1
$\begingroup$

I have to determine $\int x\sqrt{1-x^2}\,dx$ and I have a little question about the substitution. I tried to subsitute $t=1-x^2$. It is $dt=-2xdx$ and therefore $dx=\frac{-dt}{2x}$. But it is the following calculation allowed: $\int x\sqrt{1-x^2}\,dx=\int x\sqrt{t}\,\frac{-dt}{2x}=\int \frac{-1}{2}\sqrt{t}\,dt$ ? (I'm not sure if it is ok to write $\int x\sqrt{t}\,\frac{-dt}{2x}$). Regards

$\endgroup$
  • $\begingroup$ Yes, it is absolutely ok to write that, provided you remember the functional relation between $x$ and $t$. (Don't take $x$ or $t$ for a constant.) $\endgroup$ – Yves Daoust Apr 24 '15 at 13:17
2
$\begingroup$

You can do as the following :

Since $xdx=-\frac{1}{2}dt$, $$\int x\sqrt{1-x^2}dx=\int\left(\sqrt{1-x^2}\right)\cdot \color{red}{xdx}=\int \sqrt t\cdot\color{red}{\frac{-1}{2}dt}$$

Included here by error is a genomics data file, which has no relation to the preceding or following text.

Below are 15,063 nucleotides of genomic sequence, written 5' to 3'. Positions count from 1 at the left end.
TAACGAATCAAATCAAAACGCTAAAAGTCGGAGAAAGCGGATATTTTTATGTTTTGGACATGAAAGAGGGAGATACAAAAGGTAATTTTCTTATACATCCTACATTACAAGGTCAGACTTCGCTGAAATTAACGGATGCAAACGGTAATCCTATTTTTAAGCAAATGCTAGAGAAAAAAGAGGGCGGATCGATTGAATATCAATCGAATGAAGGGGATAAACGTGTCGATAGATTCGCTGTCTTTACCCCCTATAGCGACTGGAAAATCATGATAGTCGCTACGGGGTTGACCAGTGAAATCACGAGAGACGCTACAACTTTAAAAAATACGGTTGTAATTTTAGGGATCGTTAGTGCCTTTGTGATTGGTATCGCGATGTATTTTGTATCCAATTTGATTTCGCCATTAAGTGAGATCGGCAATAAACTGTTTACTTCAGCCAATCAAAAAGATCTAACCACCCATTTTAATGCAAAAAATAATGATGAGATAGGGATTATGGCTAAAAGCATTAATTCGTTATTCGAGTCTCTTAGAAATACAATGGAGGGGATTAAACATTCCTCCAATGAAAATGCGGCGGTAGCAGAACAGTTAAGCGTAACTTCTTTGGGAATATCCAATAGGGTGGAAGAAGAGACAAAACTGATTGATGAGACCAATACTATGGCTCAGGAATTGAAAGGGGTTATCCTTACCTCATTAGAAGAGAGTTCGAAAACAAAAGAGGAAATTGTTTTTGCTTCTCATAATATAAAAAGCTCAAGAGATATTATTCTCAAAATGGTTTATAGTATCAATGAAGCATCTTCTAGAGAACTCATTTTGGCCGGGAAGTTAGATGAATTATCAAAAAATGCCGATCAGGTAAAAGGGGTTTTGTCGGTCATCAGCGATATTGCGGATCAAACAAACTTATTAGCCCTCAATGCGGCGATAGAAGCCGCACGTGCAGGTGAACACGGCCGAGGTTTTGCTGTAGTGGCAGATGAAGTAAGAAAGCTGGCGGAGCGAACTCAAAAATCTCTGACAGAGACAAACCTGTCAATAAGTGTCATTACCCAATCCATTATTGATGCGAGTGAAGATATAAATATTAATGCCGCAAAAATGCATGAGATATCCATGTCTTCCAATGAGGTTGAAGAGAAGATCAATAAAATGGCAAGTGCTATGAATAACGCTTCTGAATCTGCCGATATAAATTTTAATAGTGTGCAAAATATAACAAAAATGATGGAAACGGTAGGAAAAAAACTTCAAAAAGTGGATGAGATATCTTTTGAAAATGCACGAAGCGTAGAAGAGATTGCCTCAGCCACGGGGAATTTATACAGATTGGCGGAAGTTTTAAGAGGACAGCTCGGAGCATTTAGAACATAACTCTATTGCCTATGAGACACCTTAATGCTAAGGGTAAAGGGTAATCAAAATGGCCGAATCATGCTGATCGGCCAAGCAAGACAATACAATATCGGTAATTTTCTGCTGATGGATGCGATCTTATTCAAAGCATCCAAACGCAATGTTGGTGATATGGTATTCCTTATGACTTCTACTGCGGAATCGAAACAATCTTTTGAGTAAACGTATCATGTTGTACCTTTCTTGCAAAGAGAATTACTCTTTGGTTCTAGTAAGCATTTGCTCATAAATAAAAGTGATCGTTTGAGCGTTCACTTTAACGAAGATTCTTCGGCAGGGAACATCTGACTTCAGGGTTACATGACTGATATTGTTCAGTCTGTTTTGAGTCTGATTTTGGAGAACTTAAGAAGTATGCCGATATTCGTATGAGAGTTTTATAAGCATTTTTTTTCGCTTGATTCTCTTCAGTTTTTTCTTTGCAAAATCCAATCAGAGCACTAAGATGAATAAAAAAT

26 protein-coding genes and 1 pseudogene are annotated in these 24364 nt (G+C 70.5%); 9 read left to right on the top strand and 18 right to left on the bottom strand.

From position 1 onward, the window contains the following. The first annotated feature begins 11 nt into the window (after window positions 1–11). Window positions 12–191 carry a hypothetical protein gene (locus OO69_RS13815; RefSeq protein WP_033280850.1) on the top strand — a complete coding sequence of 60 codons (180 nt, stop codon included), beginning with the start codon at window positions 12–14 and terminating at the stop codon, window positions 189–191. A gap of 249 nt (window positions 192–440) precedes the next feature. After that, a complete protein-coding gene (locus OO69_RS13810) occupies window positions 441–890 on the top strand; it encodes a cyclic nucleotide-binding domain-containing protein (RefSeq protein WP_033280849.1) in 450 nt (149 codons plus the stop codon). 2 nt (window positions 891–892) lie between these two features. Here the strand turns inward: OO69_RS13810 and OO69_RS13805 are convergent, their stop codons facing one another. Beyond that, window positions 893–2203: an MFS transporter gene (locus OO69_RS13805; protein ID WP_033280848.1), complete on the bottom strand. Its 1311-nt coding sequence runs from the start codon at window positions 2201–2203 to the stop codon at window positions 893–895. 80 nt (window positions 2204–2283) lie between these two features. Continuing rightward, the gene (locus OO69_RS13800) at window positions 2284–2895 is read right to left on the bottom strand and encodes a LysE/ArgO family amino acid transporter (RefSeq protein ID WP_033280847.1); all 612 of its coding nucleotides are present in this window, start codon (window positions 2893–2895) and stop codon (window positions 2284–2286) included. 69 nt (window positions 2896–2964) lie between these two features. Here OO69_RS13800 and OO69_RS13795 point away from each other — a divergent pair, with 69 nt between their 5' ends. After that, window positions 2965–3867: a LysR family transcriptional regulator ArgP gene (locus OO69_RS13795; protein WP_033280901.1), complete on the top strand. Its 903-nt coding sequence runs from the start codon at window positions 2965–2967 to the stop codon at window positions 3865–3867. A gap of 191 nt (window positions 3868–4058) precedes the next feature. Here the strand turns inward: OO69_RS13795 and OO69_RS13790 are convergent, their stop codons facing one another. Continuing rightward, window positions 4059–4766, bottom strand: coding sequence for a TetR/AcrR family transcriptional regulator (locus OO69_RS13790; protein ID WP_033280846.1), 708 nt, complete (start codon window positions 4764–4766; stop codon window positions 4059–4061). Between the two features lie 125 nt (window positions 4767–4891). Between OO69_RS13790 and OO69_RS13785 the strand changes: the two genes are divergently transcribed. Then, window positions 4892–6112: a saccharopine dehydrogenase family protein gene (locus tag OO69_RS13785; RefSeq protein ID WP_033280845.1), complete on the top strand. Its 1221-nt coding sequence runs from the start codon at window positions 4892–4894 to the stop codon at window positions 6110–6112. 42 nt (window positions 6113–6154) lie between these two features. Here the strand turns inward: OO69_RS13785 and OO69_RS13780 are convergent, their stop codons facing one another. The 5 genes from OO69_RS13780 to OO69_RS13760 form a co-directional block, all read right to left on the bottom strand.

$\endgroup$
0
$\begingroup$

An idea:

We have

$$\int\sqrt x\;dx=\frac23 x^{3/2}+C\implies \int f'(x)\sqrt{f(x)}dx=\frac23 (f(x))^{3/2}+C$$

Now, just observe that

$$\;x=-\frac12\left(1-x^2\right)'\;$$

$\endgroup$
0
$\begingroup$

For complete safety, you can write

$$\int x\sqrt{1-x^2}\,dx=\int x(t)\sqrt{t}\,\frac{-dt}{2\,x(t)}=-\frac12\int \sqrt{t}\,dt.$$

Had the $x$'s not canceled each other, you should have had to substitute $x$ by $\sqrt{1-t}$ in the end.

$\endgroup$

Your Answer

By clicking “Post Your Answer”, you agree to our terms of service, privacy policy and cookie policy

Not the answer you're looking for? Browse other questions tagged or ask your own question.